However, the two heat flux discs, which directly measured the rate of energy entering and exiting the blubber, provided further indirect evidence that blubber is capable of temporarily storing heat. The deep disc yielded much higher heat flux (W m–2) values than the superficial disc (Fig. 4A), a phenomenon also observed in the blubber of bottlenose dolphins by Dunkin et al. (Dunkin et al., 2005). Recall that there were only small differences in heat flux values across the standard materials of polystyrene foam and wood (see also Dunkin et al., 2005), suggesting that there was little heat loss to the sides of any sample in this experimental setup. These results suggest that some of the heat that was entering the deep surface of the blubber was not being directly transmitted through it, but rather temporarily stored within the tissue.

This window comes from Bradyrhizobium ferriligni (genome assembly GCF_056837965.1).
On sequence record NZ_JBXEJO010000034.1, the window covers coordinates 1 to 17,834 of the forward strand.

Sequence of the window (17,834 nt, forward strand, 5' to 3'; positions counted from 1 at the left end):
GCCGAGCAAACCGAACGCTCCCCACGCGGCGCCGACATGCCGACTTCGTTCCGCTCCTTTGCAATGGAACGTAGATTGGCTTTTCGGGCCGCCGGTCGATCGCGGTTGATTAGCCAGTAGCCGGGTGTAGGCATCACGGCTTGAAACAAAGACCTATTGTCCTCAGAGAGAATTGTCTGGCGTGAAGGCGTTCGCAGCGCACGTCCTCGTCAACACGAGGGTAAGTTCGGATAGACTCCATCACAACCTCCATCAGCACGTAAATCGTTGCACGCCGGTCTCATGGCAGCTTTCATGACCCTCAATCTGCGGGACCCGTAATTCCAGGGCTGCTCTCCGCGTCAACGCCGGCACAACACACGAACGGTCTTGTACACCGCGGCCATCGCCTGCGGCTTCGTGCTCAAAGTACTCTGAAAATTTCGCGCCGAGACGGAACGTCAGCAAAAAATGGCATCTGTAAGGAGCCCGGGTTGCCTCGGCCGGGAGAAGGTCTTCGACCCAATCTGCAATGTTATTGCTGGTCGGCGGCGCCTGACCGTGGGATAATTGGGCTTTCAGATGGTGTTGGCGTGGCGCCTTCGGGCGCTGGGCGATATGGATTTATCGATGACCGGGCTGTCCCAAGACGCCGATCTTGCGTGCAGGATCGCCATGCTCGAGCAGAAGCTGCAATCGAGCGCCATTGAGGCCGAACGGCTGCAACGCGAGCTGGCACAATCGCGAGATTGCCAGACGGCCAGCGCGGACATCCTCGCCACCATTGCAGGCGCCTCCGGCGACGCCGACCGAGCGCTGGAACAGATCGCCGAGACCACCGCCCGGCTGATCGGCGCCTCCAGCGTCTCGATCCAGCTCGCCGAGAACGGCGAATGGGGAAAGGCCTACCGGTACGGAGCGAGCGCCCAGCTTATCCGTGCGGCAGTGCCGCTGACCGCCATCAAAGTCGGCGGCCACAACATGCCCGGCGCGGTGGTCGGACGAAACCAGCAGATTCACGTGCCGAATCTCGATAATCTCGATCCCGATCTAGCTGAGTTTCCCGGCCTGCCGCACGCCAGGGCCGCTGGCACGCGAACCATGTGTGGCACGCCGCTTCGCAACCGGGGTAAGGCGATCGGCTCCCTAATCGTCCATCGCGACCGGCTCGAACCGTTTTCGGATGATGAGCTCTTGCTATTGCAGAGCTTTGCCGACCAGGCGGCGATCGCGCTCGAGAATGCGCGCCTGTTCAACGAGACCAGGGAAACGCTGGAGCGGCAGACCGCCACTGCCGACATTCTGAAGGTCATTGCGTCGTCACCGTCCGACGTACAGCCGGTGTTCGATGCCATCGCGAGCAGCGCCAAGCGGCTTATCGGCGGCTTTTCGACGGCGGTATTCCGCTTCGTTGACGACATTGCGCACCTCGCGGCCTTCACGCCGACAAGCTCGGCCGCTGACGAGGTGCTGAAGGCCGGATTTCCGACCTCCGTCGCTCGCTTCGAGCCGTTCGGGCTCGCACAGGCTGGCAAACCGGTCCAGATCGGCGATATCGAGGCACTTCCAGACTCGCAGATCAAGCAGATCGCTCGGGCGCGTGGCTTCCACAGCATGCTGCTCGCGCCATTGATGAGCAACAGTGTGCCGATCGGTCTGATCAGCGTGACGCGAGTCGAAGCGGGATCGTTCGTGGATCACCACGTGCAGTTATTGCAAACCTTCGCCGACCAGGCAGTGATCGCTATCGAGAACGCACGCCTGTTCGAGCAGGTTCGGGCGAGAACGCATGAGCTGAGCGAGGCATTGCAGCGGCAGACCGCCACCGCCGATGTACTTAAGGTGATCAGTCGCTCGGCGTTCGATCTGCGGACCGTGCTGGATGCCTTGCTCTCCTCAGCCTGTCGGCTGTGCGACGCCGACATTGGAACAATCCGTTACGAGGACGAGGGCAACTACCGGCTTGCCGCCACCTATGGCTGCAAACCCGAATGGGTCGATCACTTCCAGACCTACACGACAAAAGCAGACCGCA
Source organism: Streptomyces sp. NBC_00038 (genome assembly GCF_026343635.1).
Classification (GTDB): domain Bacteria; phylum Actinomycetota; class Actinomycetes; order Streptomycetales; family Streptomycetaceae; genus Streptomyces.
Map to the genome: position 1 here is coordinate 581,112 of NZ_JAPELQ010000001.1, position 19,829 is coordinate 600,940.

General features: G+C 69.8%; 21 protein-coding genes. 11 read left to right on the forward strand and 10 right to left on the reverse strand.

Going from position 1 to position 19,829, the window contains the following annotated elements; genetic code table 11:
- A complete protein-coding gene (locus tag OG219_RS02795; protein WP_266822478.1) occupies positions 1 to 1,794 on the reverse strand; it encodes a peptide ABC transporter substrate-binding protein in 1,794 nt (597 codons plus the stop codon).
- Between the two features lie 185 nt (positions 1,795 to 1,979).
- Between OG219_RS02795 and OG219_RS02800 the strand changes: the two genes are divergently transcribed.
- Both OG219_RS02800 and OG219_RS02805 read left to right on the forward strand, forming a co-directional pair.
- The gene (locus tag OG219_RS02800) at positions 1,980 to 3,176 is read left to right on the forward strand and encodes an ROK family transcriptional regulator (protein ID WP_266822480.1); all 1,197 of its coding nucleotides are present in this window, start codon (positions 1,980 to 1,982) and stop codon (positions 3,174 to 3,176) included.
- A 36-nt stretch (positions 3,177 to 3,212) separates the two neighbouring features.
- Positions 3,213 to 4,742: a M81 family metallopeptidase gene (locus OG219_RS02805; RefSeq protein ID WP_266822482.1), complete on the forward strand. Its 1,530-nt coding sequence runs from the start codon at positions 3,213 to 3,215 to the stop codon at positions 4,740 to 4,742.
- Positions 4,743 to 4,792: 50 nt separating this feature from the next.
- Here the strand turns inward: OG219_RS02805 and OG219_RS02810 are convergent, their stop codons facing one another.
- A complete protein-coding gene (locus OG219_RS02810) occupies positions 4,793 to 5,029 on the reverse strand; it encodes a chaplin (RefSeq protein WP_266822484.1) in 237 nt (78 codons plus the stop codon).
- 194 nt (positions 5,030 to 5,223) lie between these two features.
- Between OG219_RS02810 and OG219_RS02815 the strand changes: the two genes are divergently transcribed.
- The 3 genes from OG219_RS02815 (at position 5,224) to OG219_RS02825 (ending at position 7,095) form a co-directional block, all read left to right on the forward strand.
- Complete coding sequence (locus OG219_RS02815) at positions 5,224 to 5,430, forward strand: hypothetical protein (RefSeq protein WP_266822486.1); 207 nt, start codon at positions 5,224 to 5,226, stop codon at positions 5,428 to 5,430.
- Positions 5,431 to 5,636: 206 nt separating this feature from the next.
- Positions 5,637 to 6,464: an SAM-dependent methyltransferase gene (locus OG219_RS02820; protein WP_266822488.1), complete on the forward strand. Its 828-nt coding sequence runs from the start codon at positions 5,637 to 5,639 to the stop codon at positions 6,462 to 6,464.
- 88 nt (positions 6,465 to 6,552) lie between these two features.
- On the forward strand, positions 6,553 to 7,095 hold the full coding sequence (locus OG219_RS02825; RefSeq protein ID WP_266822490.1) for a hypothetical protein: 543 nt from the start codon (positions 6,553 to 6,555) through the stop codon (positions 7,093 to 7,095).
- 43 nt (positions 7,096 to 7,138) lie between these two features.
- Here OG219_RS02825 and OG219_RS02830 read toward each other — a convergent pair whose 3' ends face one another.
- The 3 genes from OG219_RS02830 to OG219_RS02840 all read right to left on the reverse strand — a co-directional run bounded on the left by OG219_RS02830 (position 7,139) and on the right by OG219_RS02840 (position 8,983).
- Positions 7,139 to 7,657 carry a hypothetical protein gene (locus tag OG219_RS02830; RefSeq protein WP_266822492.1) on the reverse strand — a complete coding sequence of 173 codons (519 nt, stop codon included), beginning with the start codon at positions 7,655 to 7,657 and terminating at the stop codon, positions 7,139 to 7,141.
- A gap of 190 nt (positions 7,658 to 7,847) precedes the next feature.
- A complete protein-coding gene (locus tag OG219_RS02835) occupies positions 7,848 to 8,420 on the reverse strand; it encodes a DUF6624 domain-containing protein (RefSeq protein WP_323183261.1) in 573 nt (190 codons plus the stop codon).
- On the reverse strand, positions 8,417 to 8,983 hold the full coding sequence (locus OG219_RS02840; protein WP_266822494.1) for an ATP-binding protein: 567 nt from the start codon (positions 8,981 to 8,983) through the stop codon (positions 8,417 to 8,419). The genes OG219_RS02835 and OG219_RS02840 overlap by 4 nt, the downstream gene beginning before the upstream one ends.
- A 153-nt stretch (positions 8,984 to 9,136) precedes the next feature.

As was also observed by Dunkin et al. (Dunkin et al., 2005), blubber conductivity values calculated using the outputs of the deep heat flux disc were more than 50% higher than conductivity values calculated using either the output of the superficial heat flux disc or the standard material method. (Blubber conductance values, calculated in this study using the output of the deep heat flux disc, were also over 50% higher than those using the superficial disc.) Unlike Dunkin et al. (Dunkin et al., 2005), this study found that conductivity values calculated using the superficial heat flux disc were similar to, but higher than, those calculated using the standard material method. Why these two approaches yielded statistically significant differences in conductivity values for blubber of G. macrohynchus and K. breviceps but not for T. truncatus is not known at this time. Investigating depth-specific patterns of lipid content and thermal conductivity values across all three species may provide insights into these species-specific differences. These different values, though, are not likely the result of experimental error, but rather reflect the complex thermal behavior of this lipid-rich, stratified biological material.